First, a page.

Shelving Rock Revisited

It had been close to 20 years since last hiking into Shelving Rock and its marvelous lookouts of Lake George.  Molsem and I were due for an easy, simple hike with minimal solitude as the trail is wide, relatively smooth, and the grade is pleasant making the hike a nice cross country style run for some.  I used Tim Starmer’s book, “Five Star Trails of the Adirondacks” as a guide due to its clear and accurate directions, and trail descriptions.

I selected this jaunt for the fond memories I hold of hiking it with my two sons when they were young boys.  My “Night and Day Boys” with temperaments as opposite may not hold the memories as I!   I didn’t go there for nostalgic reasons.  I wanted to walk and sweat just a tad.

The trail is quite wide with terracing switchbacks reminiscent of Alpine roadways of similar width.  When I was last there it was late fall, cold and my oldest son, the researcher, always ran ahead.  My youngest son, the philosopher, always lagged behind.  I became the ballast, the in between, requiring both to remain in sight and sound.  I would sing Traditional Native songs and they would repeat them like a call and response.  These are things you do when your kids are young.

I went to each of the look outs, now mostly blocked by the phenomenal growth of Red Oak, Scrub Oak, Black Walnut with low bush Blueberries creeping around worn trails and scorched fire pits.   No Uva Ursa though.  That was gone.  The hike provided just enough physical exertion to ease my agitation, that edginess that happens when one sits too long usually accompanied by  jumping knees, repeated sighs, and pacing, if you have the room.

Because I still run a Dojo, am Native American, and a Military Veteran, I’m often exploring the roots from which I have grown from and how they intersect in this Natural World.  What is the common bond?  Life can be full of traumatic scarring which pharmaceutical companies and various organizations squeeze every penny of profit from they can. But before there were anti-depressants, Serotonin Re-uptake Inhibitors, anti anxiety, Viagra, Cialis and on and on and on, what did veterans, warriors do to reintegrate?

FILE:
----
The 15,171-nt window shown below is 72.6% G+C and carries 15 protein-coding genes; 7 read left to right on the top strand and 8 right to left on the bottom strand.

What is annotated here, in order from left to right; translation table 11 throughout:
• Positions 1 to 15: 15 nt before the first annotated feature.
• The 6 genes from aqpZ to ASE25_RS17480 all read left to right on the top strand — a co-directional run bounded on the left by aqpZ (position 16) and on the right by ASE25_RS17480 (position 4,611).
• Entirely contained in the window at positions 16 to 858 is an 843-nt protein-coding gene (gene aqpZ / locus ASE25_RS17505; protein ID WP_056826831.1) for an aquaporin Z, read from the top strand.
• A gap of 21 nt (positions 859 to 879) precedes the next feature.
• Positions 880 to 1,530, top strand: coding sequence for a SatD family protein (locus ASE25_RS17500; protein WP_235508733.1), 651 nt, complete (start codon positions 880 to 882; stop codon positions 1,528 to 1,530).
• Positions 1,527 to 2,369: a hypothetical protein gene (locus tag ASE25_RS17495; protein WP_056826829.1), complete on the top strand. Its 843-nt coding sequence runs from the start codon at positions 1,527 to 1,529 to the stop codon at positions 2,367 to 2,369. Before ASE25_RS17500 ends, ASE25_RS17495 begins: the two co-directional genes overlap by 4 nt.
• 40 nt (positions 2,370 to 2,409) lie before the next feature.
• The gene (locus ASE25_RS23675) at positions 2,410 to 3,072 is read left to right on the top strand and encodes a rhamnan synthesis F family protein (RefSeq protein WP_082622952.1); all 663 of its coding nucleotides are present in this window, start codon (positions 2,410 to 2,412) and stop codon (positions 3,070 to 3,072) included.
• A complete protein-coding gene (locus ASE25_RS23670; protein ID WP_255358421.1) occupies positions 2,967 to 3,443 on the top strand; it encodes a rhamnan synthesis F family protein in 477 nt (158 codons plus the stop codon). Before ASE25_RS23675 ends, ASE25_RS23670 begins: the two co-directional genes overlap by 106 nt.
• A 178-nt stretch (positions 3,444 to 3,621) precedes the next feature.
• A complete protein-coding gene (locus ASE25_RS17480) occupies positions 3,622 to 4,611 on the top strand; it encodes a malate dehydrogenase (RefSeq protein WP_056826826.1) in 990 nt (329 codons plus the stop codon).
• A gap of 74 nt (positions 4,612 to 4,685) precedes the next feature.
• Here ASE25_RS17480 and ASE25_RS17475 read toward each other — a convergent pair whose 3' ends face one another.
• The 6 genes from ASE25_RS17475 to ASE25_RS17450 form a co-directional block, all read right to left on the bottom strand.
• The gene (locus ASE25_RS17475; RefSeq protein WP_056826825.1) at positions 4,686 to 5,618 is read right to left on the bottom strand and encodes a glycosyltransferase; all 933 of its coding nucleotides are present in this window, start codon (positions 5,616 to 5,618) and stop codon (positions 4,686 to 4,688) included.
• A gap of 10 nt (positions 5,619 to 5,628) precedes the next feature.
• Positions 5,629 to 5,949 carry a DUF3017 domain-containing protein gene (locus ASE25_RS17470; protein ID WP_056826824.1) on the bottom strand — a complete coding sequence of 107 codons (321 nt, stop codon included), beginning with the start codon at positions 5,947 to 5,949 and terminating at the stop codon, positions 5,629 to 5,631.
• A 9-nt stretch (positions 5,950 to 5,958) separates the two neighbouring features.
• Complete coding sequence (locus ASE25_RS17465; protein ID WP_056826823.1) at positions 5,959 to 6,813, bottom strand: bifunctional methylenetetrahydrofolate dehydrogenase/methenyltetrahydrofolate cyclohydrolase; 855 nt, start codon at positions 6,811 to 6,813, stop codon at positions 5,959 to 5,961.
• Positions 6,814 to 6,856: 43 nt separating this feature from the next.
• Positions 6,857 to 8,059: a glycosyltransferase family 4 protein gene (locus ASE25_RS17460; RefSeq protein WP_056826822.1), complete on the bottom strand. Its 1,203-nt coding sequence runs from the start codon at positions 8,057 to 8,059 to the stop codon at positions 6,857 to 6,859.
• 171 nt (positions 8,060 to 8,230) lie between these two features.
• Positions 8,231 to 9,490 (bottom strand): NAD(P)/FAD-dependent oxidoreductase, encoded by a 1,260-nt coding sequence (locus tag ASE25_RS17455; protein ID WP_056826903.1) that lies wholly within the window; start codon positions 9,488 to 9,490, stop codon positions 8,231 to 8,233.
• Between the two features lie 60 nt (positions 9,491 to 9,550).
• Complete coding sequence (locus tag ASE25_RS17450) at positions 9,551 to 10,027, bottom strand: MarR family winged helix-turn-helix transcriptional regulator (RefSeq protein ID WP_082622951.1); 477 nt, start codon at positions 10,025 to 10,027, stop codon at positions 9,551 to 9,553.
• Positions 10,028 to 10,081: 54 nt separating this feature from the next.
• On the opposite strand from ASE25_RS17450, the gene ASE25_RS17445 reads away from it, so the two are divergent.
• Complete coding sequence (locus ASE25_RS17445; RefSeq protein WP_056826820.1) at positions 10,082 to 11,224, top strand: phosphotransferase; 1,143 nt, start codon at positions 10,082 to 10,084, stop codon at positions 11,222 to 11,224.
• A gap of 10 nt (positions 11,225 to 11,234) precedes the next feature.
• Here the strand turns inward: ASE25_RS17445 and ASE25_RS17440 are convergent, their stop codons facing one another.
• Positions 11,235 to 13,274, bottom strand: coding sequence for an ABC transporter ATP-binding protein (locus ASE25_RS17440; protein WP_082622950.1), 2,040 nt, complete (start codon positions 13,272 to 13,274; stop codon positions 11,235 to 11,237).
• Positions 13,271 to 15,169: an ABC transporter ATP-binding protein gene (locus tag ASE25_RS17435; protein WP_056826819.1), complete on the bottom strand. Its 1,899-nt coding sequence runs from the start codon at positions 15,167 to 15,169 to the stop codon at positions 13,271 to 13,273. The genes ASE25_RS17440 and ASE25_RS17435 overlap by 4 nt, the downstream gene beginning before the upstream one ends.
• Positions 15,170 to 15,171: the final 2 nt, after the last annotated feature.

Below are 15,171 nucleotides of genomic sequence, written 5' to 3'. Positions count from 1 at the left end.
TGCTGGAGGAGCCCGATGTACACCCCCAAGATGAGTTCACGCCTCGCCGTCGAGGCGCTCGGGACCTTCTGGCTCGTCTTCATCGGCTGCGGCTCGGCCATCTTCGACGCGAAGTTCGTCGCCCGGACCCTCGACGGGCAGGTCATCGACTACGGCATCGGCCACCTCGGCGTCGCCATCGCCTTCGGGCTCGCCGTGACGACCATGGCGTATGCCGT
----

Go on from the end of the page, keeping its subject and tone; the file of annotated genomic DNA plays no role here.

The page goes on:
I found myself recalling conversations with Dojo mates about the Yamabushi which literally means “the warrior that sleeps in the mountains.”[1]  Although too many people without experience prefer to cultivate the fantasy of mystical mountain warrior monks as opposed to understanding that Warriors of Indigenous people globally sought refuge in isolated nature. “Many warriors and nobles retreated to the monasteries to train or collect their thoughts in the serene surroundings of the mountaintops.”[2]   Shinto, the spirituality of the original people of Japan, is comparable to the spirituality of Indigenous Native American people.  Shinto literally translated, means the Way of the Gods.   Too many Dojos only focus on the physical and the egotistical and completely ignore the breath, Ki, spiritual aspect that is absolutely essential in bringing the Warrior’s mind back home from war trauma.

Without writing a dissertation, I would like to just mention:  Cortisol, Testosterone, HSD, and its significance in PTSd survivors and treatment.   Cortisol is a “steroid hormone produced in the adrenal glands in response to stress.” The longer, more chronic, the periods of elevated blood, saliva, urine,  and most significantly,  CELLULAR, Cortisol levels  one experiences due to excessive stress, the lower the Testosterone, and the greater the damage done to one’s body.  (Females are not exempt from this chemical phenomenon.) Although blood, saliva, and urine levels of Cortisol may return to normal after extended (chronic) stress, the Testosterone does not.   Why?  Because of 11-beta-hydroxysteroid dehydrogenase-1 (11 beta-HSD or simply, HSD.)   This incredibly complex metabolism involves fat, proteins, enzymes, neurotransmitters and “cytokine cascades” that present in mood swings, irreversible and irreparable brain damage, compromised immune systems, loss of bone density, muscle atrophy and more.  By requesting a blood test to measure HSD blood levels one can better determineImage cellular Cortisol levels. (And you all thought cortisol only had to do with belly fat!  WRONG.)

Intense, high demand workouts can worsen the cortisol/HSD/Testosterone balance and rhythms.  Sort of like quick burn, high demand exercise does not burn fat but instead activates the ATP (Adenosine triphosphate) metabolic cycle which burns carbs.  WALKING, HIKING, on the other hand, are low to moderate aerobic activities that activate fat burning metabolism which in this case also begins to reestablish the natural, normal cortisol rhythms.